How To Plan Inquiry Lessons Your Students Will Love
Do you struggle with teaching inquiry to your students? Are you unsure of how to get started? Do you want your Grade 1 to 3 students make eye-popping projects quickly and easily? Begin teaching inquiry to your students with this FREE inquiry planning guide.
What is Inquiry?
To me, inquiry means to ask questions and find answers.
Why Teach the Inquiry Process?
If kids can ask questions and know how to discover answers, they will be more successful in school.
And later in life.
Easily Plan Your Inquiry Lesson
Teaching inquiry can be EASY!
It’s all in how you plan!
You have three choices …
- Spend HOURS on the internet as you scour for great ideas and strategies on how to teach it.
- Use trial-and-error and teach MANY LESSONS to figure out how to use it with your students.
- Save TIME as you plan with this handy-dandy Inquiry Planning Guide
Use this guide to plan inquiry projects that your students will love to complete and be proud to show off!
The Inquiry Planning Guide is a part of the Touch of Honey FREEBIE Library.
Use the inquiry planning guide to begin teaching inquiry to your students or to teach the next inquiry lesson to your students.
The Inquiry Planning Guide
The guide focuses on seven areas. Here are a couple sample questions to think about in each of the different areas. Download the guide for the complete set of planning questions.
- Determine Inquiry Questions
- How will I get my students to generate their inquiry questions?
- Will students keep an inquiry notebook of questions they would like to research?
- Research Questions
- Will students each research their own questions or work with a partner or in a small group?
- If students work with a partner or small group, will they focus on the same questions or will each student research their own questions but support each other with the process?
- Provide Sources of Information
- What sources will the students use to find their information?
- How many sources do I want students to use?
- Gather Information
- How will students record the information they find?
- Do I want my students to use the writing process or just turn in their findings?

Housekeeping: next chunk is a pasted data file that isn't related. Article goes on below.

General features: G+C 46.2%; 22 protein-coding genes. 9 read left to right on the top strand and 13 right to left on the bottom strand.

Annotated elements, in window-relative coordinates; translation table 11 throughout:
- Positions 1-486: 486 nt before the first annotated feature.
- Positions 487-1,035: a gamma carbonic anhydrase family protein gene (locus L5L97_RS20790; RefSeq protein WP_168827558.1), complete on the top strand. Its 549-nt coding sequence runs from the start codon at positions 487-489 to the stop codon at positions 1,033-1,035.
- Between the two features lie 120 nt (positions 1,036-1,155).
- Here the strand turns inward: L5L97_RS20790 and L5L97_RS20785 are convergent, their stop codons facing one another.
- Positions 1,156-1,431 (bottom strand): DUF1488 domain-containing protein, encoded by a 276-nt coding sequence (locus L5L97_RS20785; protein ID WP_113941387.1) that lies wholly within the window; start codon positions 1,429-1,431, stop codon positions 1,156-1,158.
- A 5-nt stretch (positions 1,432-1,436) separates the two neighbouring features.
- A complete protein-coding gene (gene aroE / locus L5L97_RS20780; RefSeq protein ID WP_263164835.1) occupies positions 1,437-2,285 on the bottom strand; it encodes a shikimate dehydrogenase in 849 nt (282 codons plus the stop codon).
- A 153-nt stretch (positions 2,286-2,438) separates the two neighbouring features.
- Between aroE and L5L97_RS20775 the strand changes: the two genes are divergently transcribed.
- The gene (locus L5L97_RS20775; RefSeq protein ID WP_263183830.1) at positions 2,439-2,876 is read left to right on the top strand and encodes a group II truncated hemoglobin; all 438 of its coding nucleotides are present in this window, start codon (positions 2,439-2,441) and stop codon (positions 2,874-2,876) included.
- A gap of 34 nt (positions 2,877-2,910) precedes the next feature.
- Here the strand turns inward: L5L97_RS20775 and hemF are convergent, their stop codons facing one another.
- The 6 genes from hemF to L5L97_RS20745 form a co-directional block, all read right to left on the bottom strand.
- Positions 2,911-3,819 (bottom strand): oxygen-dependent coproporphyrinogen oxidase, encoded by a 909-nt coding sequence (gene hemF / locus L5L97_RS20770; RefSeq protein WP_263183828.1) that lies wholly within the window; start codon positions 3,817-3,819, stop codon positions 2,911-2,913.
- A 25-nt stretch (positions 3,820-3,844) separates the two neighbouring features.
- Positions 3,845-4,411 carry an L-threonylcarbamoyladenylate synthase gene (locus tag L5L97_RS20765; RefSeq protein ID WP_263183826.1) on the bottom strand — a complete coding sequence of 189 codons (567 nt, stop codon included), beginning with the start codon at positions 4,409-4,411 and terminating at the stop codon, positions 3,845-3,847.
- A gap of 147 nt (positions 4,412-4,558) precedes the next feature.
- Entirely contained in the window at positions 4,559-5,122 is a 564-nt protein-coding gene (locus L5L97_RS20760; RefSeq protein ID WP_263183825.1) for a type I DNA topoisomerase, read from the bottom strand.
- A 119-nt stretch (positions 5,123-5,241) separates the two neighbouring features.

- Share Learning
- How will my students share their findings?
- What materials/templates/graphic organizers do I need?
- Assess Learning
- Will I assess this inquiry project?
- Do I want students to do self and peer assessments?
- Other Considerations
- What other things do I need to think or prepare before I begin using the inquiry process with my students?
Don’t get scared away by the number of questions. I’ve tried to include every possibility and every option so once you have gone through the guide, your plan will be complete.
DIY Options For Teaching Inquiry:
Options for using inquiry include:
- Brainstorm a list of inquiry questions and keep them posted in your classroom.
- Provide students with a list of possible projects they can create to demonstrate their learning.
- Create assessments and rubrics to show how students are progressing with the inquiry process.
Get Ready-Made Inquiry Projects To Save Time And Get Your Students Started With Inquiry Today
Ready-to-use Inquiry projects are available on TeachersPayTeachers. Projects are available on the following topics:
The following materials are included in each inquiry project:
- 9 Sample Inquiry Questions and Blank Templates
- Research Templates (with primary and regular lines)
- Class Book Templates (with primary and regular lines)
- Inquiry Is ... and I Wonder ... Posters
- Steps to Writing An Inquiry Posters
- Presentation Ideas Poster
- Self, Peer, and Teacher Assessments (with happy faces and 4 point scale)
- 2 Rubrics
Interested in a number of inquiry projects? All the above projects are a part of the Inquiry Based Learning Projects BUNDLE.
The inquiry projects listed in this blogpost are all a part of the Writing Teacher's Roadmap Club. Do not purchase if you are a part of the club.
Until next time,